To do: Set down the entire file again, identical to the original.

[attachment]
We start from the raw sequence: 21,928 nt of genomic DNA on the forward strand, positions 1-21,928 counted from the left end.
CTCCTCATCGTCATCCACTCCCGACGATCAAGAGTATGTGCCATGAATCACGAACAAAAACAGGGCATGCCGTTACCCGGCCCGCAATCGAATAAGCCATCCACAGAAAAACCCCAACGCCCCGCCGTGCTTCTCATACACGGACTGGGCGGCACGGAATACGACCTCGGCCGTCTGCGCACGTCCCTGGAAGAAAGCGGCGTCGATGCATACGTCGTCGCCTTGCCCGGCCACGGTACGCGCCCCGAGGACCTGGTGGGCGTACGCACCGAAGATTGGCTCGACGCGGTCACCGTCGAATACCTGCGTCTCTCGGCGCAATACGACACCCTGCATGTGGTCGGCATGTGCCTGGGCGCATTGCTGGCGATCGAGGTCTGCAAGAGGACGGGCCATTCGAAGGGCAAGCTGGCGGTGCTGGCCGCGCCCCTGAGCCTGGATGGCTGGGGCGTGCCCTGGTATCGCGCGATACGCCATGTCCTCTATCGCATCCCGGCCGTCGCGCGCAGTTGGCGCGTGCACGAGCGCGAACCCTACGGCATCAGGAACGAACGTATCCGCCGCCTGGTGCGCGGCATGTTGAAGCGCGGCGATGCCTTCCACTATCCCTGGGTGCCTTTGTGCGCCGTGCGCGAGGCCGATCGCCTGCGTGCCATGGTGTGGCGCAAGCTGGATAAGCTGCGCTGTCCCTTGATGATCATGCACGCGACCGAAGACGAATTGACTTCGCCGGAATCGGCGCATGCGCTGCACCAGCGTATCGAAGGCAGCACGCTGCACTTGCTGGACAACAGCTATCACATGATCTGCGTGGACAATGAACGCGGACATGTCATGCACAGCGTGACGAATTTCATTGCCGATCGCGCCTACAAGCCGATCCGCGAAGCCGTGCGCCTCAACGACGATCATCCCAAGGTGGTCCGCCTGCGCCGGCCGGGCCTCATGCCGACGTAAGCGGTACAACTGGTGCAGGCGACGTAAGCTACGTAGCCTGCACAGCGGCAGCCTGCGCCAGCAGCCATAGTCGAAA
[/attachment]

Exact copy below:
We start from the raw sequence: 21,928 nt of genomic DNA on the forward strand, positions 1-21,928 counted from the left end.
CTCCTCATCGTCATCCACTCCCGACGATCAAGAGTATGTGCCATGAATCACGAACAAAAACAGGGCATGCCGTTACCCGGCCCGCAATCGAATAAGCCATCCACAGAAAAACCCCAACGCCCCGCCGTGCTTCTCATACACGGACTGGGCGGCACGGAATACGACCTCGGCCGTCTGCGCACGTCCCTGGAAGAAAGCGGCGTCGATGCATACGTCGTCGCCTTGCCCGGCCACGGTACGCGCCCCGAGGACCTGGTGGGCGTACGCACCGAAGATTGGCTCGACGCGGTCACCGTCGAATACCTGCGTCTCTCGGCGCAATACGACACCCTGCATGTGGTCGGCATGTGCCTGGGCGCATTGCTGGCGATCGAGGTCTGCAAGAGGACGGGCCATTCGAAGGGCAAGCTGGCGGTGCTGGCCGCGCCCCTGAGCCTGGATGGCTGGGGCGTGCCCTGGTATCGCGCGATACGCCATGTCCTCTATCGCATCCCGGCCGTCGCGCGCAGTTGGCGCGTGCACGAGCGCGAACCCTACGGCATCAGGAACGAACGTATCCGCCGCCTGGTGCGCGGCATGTTGAAGCGCGGCGATGCCTTCCACTATCCCTGGGTGCCTTTGTGCGCCGTGCGCGAGGCCGATCGCCTGCGTGCCATGGTGTGGCGCAAGCTGGATAAGCTGCGCTGTCCCTTGATGATCATGCACGCGACCGAAGACGAATTGACTTCGCCGGAATCGGCGCATGCGCTGCACCAGCGTATCGAAGGCAGCACGCTGCACTTGCTGGACAACAGCTATCACATGATCTGCGTGGACAATGAACGCGGACATGTCATGCACAGCGTGACGAATTTCATTGCCGATCGCGCCTACAAGCCGATCCGCGAAGCCGTGCGCCTCAACGACGATCATCCCAAGGTGGTCCGCCTGCGCCGGCCGGGCCTCATGCCGACGTAAGCGGTACAACTGGTGCAGGCGACGTAAGCTACGTAGCCTGCACAGCGGCAGCCTGCGCCAGCAGCCATAGTCGAAA